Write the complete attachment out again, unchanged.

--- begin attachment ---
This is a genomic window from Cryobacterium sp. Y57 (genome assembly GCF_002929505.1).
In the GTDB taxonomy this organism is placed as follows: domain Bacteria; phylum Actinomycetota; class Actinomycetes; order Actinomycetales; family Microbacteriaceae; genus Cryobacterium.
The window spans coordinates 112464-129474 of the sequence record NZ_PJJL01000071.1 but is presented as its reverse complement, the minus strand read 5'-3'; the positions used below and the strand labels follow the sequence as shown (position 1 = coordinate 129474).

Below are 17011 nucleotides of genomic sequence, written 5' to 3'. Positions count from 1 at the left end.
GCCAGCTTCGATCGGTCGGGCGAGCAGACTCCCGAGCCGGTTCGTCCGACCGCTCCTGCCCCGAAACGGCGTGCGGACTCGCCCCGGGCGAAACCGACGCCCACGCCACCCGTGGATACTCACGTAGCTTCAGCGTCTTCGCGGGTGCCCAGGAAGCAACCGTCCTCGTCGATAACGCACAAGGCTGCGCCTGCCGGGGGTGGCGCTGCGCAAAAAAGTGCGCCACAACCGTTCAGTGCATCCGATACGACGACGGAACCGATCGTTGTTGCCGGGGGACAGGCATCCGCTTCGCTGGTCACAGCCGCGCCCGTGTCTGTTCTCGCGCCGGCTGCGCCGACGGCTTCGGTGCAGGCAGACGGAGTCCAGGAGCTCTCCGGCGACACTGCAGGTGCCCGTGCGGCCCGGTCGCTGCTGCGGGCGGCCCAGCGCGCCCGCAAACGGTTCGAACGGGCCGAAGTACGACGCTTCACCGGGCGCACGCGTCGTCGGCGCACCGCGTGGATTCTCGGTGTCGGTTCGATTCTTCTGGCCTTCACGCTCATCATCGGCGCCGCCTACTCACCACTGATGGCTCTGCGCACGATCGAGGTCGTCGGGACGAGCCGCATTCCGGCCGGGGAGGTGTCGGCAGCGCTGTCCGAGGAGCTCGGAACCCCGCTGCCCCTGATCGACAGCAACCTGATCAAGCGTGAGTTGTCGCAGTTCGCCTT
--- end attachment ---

This is a genomic window from Cryobacterium sp. Y57 (genome assembly GCF_002929505.1).
In the GTDB taxonomy this organism is placed as follows: domain Bacteria; phylum Actinomycetota; class Actinomycetes; order Actinomycetales; family Microbacteriaceae; genus Cryobacterium.
The window spans coordinates 112464-129474 of the sequence record NZ_PJJL01000071.1 but is presented as its reverse complement, the minus strand read 5'-3'; the positions used below and the strand labels follow the sequence as shown (position 1 = coordinate 129474).

Below are 17011 nucleotides of genomic sequence, written 5' to 3'. Positions count from 1 at the left end.
GCCAGCTTCGATCGGTCGGGCGAGCAGACTCCCGAGCCGGTTCGTCCGACCGCTCCTGCCCCGAAACGGCGTGCGGACTCGCCCCGGGCGAAACCGACGCCCACGCCACCCGTGGATACTCACGTAGCTTCAGCGTCTTCGCGGGTGCCCAGGAAGCAACCGTCCTCGTCGATAACGCACAAGGCTGCGCCTGCCGGGGGTGGCGCTGCGCAAAAAAGTGCGCCACAACCGTTCAGTGCATCCGATACGACGACGGAACCGATCGTTGTTGCCGGGGGACAGGCATCCGCTTCGCTGGTCACAGCCGCGCCCGTGTCTGTTCTCGCGCCGGCTGCGCCGACGGCTTCGGTGCAGGCAGACGGAGTCCAGGAGCTCTCCGGCGACACTGCAGGTGCCCGTGCGGCCCGGTCGCTGCTGCGGGCGGCCCAGCGCGCCCGCAAACGGTTCGAACGGGCCGAAGTACGACGCTTCACCGGGCGCACGCGTCGTCGGCGCACCGCGTGGATTCTCGGTGTCGGTTCGATTCTTCTGGCCTTCACGCTCATCATCGGCGCCGCCTACTCACCACTGATGGCTCTGCGCACGATCGAGGTCGTCGGGACGAGCCGCATTCCGGCCGGGGAGGTGTCGGCAGCGCTGTCCGAGGAGCTCGGAACCCCGCTGCCCCTGATCGACAGCAACCTGATCAAGCGTGAGTTGTCGCAGTTCGCCTT